By strategically placing their adds in college towns, bars and restaurants, they are not only advertising where people need to transfer money between friends but also where they can stir conversation about the advertisement.
Venmo intentionally made the fill-in-the-blank open to interpretation, which encourages people to make the ad their own. By getting people involved and talking about these “Blank Me” ads they are also recalling the information.
On Monday, Facebook CEO Mark Zuckerberg and Rachel Franklin—who leads the social network’s virtual reality work—livestreamed a 360-degree video from the top of a building on Facebook’s Menlo Park, Calif., campus to show the damage in Puerto Rico from the recent hurricanes.
The two called the video a “magical tour” and used the company’s five-month-old Facebook Spaces VR app that turns users into cartoon characters. As Zuckerberg and Franklin talked, footage of the devastated area captured by NPR ran in the background.
Immediate criticism on social media called Zuckerberg’s clip tone-deaf and accused him of “exploiting disaster” by promoting Facebook’s VR initiatives.
Zuckerberg later apologized, saying that his intentions for using VR were not clear initially.
“One of the most powerful features of VR is empathy,” he commented on the video. “My goal here was to show how VR can raise awareness and help us see what’s happening in different parts of the world. I also wanted to share the news of our partnership with the Red Cross to help with the recovery. Reading some of the comments, I realize this wasn’t clear, and I’m sorry to anyone this offended.”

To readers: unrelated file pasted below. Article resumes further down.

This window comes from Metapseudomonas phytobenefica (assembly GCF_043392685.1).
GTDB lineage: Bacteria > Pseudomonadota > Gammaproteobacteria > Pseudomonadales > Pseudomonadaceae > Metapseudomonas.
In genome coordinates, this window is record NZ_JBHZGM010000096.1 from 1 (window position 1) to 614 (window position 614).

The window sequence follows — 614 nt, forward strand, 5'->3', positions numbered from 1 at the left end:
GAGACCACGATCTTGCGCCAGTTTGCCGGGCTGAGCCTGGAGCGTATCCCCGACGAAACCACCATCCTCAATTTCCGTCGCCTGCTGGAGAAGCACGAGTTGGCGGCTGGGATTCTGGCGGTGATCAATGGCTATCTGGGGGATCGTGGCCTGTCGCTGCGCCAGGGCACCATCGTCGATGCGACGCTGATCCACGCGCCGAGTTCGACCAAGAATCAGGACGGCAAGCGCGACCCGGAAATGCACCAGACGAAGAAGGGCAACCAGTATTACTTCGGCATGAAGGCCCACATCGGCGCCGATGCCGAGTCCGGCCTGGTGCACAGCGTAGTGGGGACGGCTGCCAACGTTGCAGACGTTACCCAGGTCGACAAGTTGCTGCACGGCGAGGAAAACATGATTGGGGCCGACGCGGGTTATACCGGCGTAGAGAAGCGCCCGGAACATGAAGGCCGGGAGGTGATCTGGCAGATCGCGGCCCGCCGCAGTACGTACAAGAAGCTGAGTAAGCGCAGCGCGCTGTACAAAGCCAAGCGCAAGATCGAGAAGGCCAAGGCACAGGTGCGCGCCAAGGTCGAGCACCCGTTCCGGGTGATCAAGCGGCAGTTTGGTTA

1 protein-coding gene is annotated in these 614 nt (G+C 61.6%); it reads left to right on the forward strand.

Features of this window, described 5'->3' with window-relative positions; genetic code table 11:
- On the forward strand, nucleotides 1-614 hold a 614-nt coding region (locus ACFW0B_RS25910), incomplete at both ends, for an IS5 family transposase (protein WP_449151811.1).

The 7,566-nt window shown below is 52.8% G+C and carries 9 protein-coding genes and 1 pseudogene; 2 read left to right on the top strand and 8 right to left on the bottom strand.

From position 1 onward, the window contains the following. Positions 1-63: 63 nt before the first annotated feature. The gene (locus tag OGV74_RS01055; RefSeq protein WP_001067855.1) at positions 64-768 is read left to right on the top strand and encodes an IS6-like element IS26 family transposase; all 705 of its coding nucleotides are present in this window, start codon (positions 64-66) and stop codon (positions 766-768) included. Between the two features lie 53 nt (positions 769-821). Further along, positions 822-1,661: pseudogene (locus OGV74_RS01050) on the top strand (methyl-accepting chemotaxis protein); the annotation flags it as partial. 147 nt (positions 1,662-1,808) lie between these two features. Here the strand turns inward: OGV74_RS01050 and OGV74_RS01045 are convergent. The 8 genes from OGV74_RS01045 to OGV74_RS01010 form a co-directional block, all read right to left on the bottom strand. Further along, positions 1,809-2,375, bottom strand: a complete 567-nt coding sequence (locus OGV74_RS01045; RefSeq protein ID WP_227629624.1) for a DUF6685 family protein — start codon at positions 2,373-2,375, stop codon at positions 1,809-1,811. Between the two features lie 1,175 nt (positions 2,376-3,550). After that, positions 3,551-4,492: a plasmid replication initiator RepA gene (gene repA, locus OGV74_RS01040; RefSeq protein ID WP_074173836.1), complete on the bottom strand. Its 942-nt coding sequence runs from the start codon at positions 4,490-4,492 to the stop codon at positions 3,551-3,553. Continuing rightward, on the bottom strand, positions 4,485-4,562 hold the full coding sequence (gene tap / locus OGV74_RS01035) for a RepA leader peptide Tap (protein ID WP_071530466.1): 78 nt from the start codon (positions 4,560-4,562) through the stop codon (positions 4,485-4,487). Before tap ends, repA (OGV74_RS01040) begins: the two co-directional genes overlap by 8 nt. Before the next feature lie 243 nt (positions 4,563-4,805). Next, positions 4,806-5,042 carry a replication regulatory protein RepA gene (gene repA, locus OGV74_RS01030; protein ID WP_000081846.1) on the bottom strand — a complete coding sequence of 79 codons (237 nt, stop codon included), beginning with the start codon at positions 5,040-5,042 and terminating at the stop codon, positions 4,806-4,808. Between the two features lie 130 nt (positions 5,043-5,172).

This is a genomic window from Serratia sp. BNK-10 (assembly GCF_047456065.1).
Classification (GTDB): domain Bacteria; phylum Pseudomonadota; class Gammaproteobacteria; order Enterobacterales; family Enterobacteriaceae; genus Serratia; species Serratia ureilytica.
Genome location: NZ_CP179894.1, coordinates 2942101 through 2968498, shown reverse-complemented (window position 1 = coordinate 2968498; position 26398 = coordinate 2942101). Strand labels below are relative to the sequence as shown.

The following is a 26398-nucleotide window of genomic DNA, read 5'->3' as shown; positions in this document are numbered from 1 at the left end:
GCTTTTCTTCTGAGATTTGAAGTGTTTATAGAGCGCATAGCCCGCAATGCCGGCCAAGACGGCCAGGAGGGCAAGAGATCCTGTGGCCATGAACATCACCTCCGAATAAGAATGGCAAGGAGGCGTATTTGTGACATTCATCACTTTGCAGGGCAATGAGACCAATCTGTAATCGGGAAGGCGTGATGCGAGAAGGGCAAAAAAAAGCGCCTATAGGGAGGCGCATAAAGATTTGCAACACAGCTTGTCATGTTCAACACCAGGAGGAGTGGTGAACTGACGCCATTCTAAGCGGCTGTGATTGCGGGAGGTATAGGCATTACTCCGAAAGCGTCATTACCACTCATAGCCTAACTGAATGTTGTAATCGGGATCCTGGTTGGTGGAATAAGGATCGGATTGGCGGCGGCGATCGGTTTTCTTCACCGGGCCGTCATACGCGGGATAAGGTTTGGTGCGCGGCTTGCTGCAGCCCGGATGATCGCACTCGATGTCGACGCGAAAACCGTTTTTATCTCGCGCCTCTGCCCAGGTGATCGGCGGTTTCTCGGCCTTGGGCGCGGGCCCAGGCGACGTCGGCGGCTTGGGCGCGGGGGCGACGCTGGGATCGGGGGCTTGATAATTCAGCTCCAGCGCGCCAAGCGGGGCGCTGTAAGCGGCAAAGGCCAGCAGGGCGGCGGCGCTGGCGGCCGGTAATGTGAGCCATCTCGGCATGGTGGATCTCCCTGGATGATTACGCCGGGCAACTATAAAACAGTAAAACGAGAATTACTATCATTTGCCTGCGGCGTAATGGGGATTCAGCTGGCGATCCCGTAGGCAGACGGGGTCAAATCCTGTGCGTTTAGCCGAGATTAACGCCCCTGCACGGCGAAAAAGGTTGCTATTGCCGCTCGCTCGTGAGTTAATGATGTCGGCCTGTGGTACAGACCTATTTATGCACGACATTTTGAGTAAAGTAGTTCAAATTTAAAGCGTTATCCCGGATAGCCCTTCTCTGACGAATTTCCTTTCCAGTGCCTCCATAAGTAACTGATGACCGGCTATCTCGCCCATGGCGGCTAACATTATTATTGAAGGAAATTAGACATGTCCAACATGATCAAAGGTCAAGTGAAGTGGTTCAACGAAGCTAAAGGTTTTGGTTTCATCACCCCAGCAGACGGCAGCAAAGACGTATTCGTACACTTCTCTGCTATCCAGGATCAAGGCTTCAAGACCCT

Why it’s not hot:
Facebook and Mark Zuckerberg’s use of VR to show the devestation in Puerto Rico came off as tone-deaf and self-serving.
Although they were announcing a partnership with Red Cross, using it to plug their new VR capabilities made the partnership seem less empathetic and authentic.
When natural disasters occur, brands need to be aware of the sensitivity of the situation and take into account the emotional reality those effected are facing.
The coolest part of the Pixel Buds is the ability to use them as a universal translator. It’s like something out of “Star Trek” — at its November launch, you’ll be able to use the Pixel Buds to have a conversation across 40 languages. It’s actually a feature of the existing Google Translate app. To get started, just load it up on your Pixel 2 phone. From there, choose the language you understand, and the language you need to translate. An introductory message pops up on the screen once you begin: It basically explains to the other person that you’re using an app, and how it works.
Why its hot:
The Pixel Buds use Google Translate which is an already popular and trusted translation platform, and add another level of accessibility.
There are headphones with similar technology that already exist, however, they operate on a much smaller scale. The Pixel Buds offer a wide range of languages so it can be used across the world.